Post-production

According to Hugh Grant, the initial screening of a rough-cut of Four Weddings went very badly.

"I thought we'd screwed it up. When we went to watch a rough cut, all of us, me, Richard Curtis, Mike Newell, the producers, all thought this was the worst film that's ever been perpetrated. We're gonna go and emigrate to Peru when it comes out so no one can actually find us. And then they had a, a few cuts later they took it to Santa Monica for a test screening and everyone loved it. And it was a great surprise."[9]

Throughout production, Gramercy Pictures, the U.S. distributor for the film, sent frequent transatlantic faxes objecting to the explicit language and sexual content, fearing the final product would not be suitable for American distribution or television airings.[3] They particularly objected to the opening scene of the movie, in which Charles and Scarlett say the word "Fuck" over and over, after an initial screening of the movie in Salt Lake City led the conservative Mormon members of the city council to walk out.[7] Accordingly, Mike Newell and the actors agreed to reshoot the scene with the British swear word "Bugger" to be used in the American version.[7] The executives also objected to the title, believing Four Weddings and a Funeral would turn off male viewers from the film. In its place they suggested such titles as True Love and Near Misses, Loitering in Sacred Places, Skulking Around, and Rolling in the Aisles, none of which were accepted.[3]

Music and soundtrack

The original score was composed by British composer Richard Rodney Bennett. The movie also featured a soundtrack of popular songs, including a cover version of The Troggs' "Love Is All Around" performed by Wet Wet Wet that remained at number 1 on the UK Singles Chart for fifteen weeks and was then the ninth (now twelfth) biggest selling single of all time in Britain. This song would later be adapted into "Christmas Is All Around" and sung by the character of Billy Mack in Richard Curtis' 2003 film Love Actually, in which Grant also stars. The soundtrack album sold more than 750,000 units.[11]

Release

Four Weddings and a Funeral had its world premiere in January 1994 at the Sundance Film Festival in Salt Lake City, Utah.[3]

It opened in the United States on 11 March 1994 in five theatres. The box office receipts from the first five days of the film's general release in the United States so impressed the movie's distributor that it decided to spend lavishly on promotion, buying full-page newspaper ads and TV-spots totalling some $11 million.[3] The movie also benefited from much free publicity because of Grant's reception in the United States, where he became an instant sex symbol and undertook a successful media tour promoting the film. Producer Duncan Kenworthy stated that "It was the most amazing luck that when Hugh went on the publicity trail he turned out to be incredibly funny, and very like the character of Charles. That doesn't ever happen."[3] The film had a wide release in the United States on 15 April 1994.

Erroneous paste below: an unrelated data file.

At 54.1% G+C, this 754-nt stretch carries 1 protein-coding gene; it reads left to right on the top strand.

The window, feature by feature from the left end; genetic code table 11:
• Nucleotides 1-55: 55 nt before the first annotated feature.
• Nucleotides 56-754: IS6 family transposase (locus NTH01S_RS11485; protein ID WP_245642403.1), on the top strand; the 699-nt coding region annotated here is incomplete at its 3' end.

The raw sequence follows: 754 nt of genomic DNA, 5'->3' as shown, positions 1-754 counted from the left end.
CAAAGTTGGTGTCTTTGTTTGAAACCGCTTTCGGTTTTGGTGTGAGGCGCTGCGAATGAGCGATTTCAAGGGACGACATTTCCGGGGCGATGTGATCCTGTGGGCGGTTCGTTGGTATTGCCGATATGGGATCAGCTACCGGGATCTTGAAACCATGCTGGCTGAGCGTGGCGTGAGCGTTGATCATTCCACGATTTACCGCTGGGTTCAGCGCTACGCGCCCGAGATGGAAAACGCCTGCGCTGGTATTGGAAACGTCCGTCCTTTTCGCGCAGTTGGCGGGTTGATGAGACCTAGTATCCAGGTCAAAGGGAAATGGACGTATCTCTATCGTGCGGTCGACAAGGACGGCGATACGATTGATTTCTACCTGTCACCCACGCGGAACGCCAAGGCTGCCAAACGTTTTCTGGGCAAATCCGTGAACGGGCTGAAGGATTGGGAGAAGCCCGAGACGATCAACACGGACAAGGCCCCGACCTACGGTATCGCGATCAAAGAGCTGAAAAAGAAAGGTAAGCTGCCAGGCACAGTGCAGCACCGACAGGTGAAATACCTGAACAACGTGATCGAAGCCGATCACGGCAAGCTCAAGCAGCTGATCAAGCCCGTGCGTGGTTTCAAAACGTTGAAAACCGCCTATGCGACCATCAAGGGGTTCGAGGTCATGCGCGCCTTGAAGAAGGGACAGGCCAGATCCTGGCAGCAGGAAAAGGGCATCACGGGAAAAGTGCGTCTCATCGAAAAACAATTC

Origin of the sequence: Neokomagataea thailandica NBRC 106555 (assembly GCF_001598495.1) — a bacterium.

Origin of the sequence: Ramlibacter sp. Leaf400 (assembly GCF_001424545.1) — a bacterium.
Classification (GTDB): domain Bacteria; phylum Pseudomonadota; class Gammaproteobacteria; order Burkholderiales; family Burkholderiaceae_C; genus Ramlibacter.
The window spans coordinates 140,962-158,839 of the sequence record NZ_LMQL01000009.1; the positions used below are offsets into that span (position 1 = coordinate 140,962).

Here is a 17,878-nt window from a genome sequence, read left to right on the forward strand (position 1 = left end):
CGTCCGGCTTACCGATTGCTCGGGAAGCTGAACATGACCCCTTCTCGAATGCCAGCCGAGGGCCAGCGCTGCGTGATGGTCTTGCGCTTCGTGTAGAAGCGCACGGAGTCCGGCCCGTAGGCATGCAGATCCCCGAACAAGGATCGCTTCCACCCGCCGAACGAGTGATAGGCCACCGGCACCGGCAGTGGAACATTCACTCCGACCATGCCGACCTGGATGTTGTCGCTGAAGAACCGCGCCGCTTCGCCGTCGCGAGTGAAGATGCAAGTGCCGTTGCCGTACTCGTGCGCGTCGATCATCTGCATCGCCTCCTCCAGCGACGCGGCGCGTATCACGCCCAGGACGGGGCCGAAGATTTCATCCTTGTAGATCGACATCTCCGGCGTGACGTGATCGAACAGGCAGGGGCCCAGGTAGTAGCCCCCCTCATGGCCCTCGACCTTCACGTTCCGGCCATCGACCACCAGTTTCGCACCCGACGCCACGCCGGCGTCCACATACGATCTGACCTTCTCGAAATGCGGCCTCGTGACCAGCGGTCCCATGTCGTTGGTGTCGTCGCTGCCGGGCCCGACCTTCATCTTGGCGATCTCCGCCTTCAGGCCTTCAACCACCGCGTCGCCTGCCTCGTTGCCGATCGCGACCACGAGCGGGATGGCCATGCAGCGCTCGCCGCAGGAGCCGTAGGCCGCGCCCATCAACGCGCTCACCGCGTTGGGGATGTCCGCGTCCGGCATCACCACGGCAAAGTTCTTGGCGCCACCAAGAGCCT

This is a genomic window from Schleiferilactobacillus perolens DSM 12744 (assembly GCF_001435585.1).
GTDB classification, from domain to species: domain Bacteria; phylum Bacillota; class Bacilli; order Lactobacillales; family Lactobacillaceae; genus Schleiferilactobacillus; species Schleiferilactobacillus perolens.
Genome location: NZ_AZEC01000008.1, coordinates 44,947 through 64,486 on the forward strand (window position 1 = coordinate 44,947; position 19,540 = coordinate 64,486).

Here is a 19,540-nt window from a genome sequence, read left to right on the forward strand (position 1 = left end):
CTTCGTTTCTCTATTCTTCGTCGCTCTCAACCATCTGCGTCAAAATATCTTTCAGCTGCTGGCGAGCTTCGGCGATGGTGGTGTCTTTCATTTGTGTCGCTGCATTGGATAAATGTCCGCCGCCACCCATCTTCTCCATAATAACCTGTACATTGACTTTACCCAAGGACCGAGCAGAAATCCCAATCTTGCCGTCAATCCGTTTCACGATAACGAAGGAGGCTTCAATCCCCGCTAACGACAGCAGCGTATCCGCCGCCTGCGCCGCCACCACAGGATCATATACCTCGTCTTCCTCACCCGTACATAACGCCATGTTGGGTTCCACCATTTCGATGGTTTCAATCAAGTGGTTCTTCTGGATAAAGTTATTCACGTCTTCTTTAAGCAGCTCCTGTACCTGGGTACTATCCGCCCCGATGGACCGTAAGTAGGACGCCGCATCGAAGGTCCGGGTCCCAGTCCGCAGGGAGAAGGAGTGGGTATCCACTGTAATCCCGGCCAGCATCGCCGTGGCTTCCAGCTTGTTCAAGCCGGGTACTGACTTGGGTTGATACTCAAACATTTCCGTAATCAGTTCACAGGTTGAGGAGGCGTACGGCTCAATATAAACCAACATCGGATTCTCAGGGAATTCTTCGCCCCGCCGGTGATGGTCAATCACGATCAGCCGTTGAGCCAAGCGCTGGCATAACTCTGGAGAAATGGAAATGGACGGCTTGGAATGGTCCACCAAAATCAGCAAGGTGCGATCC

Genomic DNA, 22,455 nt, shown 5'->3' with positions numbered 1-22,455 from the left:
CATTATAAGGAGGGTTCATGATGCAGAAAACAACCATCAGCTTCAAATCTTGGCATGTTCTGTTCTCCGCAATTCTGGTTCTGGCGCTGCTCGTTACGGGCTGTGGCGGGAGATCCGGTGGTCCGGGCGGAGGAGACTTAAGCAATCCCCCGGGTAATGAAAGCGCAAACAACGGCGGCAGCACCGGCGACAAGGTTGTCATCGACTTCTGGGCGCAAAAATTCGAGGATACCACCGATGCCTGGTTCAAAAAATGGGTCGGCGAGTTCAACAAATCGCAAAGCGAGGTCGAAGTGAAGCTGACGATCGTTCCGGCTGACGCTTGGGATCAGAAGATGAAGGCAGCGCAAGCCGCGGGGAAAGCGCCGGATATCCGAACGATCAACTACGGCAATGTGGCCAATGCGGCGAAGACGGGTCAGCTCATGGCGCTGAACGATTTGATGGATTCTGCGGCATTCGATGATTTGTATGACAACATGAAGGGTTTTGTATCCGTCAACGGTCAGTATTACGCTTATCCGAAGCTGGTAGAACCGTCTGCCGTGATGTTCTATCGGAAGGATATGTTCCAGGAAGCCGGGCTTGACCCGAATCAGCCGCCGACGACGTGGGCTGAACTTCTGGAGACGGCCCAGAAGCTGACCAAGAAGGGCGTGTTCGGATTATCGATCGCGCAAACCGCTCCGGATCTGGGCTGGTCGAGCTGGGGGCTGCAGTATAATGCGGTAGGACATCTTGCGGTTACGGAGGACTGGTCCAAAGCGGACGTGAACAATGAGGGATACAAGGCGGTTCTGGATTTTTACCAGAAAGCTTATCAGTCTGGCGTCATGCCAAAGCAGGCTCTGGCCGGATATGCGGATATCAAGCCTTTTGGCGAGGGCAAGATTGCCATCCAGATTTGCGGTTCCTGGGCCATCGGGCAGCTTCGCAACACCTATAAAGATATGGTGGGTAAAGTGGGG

At the UK premiere in Leicester Square on 11 May 1994, Hugh Grant's then-girlfriend Elizabeth Hurley garnered much publicity for the film when she wore a black Versace safety-pin dress which became a sensation in the press.[3] The film opened in the UK on 13 May 1994.

Reception

Critical response

On review aggregator Rotten Tomatoes the film holds an approval rating of 96% based on 69 reviews, with an average rating of 7.6/10. The site's critics consensus states, "While frothy to a fault, Four Weddings and a Funeral features irresistibly breezy humor, and winsome performances from Hugh Grant and Andie MacDowell."[16] Metacritic assigned the film a weighted average score of 81 out of 100 based on 19 critics, indicating "universal acclaim".[17]

Film critic Roger Ebert gave the film three-and-a-half stars out of four, calling it "delightful and sly", and directed with "light-hearted enchantment" by Newell. He praised Grant's performance, describing it as a kind of "endearing awkwardness".[18] Todd McCarthy of Variety called it a "truly beguiling romantic comedy" which was "frequently hilarious without being sappily sentimental or tiresomely retrograde."[19] Producer Duncan Kenworthy later attributed much of the success of Four Weddings at the box office success to McCarthy's review.[3]

Writing for the Chicago Reader, Jonathan Rosenbaum called the film "generic" and "standard issue", stating that the audience shouldn't "expect to remember it ten minutes later".[20] Time magazine writer Richard Corliss was less scathing, but agreed that it was forgettable, saying that people would "forget all about [the movie] by the time they leave the multiplex," even joking at the end of his review that he had forgotten the film's name.[21] The character of Carrie was voted one of the most annoying film characters of all time in a British online poll.[22][failed verification]

Box office

Upon its limited release in the United States, Four Weddings and a Funeral opened with $138,486 from five theatres.[23] In its wide release, the film topped the box office with $4.2 million.[24] The film would go on to gross $52.7 million in the United States and Canada.[2]